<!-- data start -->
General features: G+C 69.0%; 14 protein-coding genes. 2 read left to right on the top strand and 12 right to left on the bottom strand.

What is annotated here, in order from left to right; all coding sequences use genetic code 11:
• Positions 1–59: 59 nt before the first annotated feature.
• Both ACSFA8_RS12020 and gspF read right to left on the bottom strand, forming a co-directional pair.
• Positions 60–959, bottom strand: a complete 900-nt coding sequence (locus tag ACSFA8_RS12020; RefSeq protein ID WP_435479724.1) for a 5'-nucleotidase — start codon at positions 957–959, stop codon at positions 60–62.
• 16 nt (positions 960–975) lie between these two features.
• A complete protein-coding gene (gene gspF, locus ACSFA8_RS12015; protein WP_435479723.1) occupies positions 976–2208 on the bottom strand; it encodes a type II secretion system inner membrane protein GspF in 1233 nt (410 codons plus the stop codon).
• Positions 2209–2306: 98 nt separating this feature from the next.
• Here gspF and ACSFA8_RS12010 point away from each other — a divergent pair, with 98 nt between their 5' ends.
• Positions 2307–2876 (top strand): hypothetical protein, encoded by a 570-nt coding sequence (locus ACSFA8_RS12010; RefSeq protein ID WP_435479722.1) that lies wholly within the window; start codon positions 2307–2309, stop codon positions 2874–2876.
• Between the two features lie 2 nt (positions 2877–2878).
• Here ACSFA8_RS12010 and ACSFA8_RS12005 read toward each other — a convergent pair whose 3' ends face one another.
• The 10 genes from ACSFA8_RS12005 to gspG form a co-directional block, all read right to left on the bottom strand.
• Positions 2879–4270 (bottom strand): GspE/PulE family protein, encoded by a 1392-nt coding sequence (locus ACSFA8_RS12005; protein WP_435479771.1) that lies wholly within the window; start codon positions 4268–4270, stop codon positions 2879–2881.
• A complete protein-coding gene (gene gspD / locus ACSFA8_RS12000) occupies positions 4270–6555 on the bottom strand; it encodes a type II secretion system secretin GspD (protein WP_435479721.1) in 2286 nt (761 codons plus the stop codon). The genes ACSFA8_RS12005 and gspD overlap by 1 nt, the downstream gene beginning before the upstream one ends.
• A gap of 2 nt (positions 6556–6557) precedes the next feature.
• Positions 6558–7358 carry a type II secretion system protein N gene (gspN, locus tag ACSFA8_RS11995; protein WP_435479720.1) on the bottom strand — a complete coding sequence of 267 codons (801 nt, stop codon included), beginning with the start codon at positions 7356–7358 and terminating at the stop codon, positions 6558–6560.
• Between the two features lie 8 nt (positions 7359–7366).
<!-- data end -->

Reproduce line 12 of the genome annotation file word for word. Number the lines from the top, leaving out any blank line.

• Here ACSFA8_RS12010 and ACSFA8_RS12005 read toward each other — a convergent pair whose 3' ends face one another.